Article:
Wednesday, March 14, 2012

Virtues of Error Messages

In my role as a consultant, I frequently find myself picking up unfamiliar technology. Sometimes it's a new framework that a client happens to be using. Frequently it's an application or code base I'm evaluating on behalf of a client. Sometimes it's a bake-off between products my client is considering to solve some purpose.

One of the most valuable things with getting up and running with these unfamiliar technologies is this:

The error messages.

With an unfamiliar technology there's a good chance I'm going to do something wrong when I first get started. Usually it's something like a missing dependency, or a configuration that needs to be set up. These aren't major problems, but they sure can seem mysterious. After all, I'm often working with someone else's application; it's not exactly the same as doing a "hello world" on [insert framework of choice here].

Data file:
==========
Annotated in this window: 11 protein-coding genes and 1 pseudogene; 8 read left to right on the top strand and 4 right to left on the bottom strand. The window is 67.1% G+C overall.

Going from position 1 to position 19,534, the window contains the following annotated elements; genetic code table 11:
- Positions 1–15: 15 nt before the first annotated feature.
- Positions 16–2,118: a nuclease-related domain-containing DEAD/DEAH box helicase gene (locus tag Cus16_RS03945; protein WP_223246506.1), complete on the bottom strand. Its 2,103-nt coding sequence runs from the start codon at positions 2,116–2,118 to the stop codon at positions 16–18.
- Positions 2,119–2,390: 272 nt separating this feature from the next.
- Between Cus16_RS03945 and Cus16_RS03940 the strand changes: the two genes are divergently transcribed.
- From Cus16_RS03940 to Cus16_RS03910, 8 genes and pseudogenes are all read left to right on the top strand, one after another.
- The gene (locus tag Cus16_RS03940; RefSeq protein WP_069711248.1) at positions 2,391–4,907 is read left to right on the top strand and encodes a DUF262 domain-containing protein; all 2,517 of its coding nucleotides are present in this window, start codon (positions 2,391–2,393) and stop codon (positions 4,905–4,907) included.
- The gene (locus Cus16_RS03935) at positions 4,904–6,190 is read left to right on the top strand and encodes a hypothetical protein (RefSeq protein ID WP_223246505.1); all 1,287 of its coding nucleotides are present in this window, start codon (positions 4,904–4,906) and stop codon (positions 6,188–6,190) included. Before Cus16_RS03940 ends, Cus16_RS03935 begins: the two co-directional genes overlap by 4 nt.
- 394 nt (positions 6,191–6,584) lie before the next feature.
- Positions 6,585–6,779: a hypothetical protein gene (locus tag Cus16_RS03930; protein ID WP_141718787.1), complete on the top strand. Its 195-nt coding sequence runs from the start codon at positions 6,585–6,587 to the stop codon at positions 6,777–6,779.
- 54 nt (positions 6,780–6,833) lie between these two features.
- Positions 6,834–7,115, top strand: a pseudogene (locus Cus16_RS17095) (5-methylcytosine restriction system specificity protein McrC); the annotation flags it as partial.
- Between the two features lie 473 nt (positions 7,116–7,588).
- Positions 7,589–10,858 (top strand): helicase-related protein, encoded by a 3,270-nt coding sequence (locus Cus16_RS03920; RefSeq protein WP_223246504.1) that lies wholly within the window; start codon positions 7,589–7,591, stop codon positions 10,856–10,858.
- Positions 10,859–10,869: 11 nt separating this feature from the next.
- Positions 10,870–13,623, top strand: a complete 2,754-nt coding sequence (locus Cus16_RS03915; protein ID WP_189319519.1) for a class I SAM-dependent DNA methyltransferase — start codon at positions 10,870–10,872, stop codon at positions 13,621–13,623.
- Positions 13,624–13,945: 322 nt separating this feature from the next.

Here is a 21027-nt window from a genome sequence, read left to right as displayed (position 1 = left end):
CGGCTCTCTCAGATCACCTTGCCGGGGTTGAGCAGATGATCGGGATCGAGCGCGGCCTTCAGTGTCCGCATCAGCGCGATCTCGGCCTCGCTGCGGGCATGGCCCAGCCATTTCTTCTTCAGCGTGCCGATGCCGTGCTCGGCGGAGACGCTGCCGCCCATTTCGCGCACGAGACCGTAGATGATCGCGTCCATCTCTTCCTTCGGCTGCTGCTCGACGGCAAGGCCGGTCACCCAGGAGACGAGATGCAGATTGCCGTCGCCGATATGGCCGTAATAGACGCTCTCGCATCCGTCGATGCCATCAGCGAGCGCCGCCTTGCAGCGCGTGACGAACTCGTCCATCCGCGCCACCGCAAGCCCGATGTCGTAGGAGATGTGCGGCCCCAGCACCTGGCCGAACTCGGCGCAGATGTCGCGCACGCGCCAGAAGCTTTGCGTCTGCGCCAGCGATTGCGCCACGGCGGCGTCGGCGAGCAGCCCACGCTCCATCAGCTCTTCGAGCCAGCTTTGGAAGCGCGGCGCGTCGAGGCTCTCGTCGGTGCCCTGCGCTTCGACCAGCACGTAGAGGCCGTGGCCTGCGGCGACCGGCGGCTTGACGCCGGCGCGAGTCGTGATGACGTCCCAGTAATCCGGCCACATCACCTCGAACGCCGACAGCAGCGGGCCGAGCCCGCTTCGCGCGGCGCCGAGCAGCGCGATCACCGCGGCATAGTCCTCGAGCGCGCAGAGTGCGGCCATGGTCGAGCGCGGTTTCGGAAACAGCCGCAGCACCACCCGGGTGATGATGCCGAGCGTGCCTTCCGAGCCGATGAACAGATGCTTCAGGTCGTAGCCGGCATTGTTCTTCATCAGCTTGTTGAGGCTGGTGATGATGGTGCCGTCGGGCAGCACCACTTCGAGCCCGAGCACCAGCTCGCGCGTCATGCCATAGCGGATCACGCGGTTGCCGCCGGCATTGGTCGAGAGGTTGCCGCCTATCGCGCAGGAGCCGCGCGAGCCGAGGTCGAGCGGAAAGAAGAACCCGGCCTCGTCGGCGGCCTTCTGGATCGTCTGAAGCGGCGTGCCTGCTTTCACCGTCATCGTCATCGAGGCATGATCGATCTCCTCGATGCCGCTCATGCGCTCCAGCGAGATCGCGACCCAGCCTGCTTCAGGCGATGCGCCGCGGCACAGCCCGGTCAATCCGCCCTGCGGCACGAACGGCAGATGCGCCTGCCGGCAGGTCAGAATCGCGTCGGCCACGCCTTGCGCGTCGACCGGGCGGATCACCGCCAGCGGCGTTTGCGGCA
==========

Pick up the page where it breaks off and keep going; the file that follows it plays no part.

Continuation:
This is where error messages come in. A good error message will point toward what's wrong. For example, "missing config file in app/config/database.cfg" is a good error message. A bad error message will at least tell you that something is wrong. The worst is when there is NO error message.

For example, I was starting a grails app the other day, and here's what happened:

Running Grails application..

And then the command prompt.

No error message. No indication there was something wrong. Just.... nothing. Oh I eventually figured out that there was a problem (no app running, nothing listening on any new ports), and then I figured out what the problem was. But having an error message - even a bad one! - would have gone a long way toward figuring out what happens.

So please, if you're writing software, make sure you write in an error message. It doesn't even have to be good. Just don't ever fail silently. Your fellow software engineers will thank you.

No comments:

Post a Comment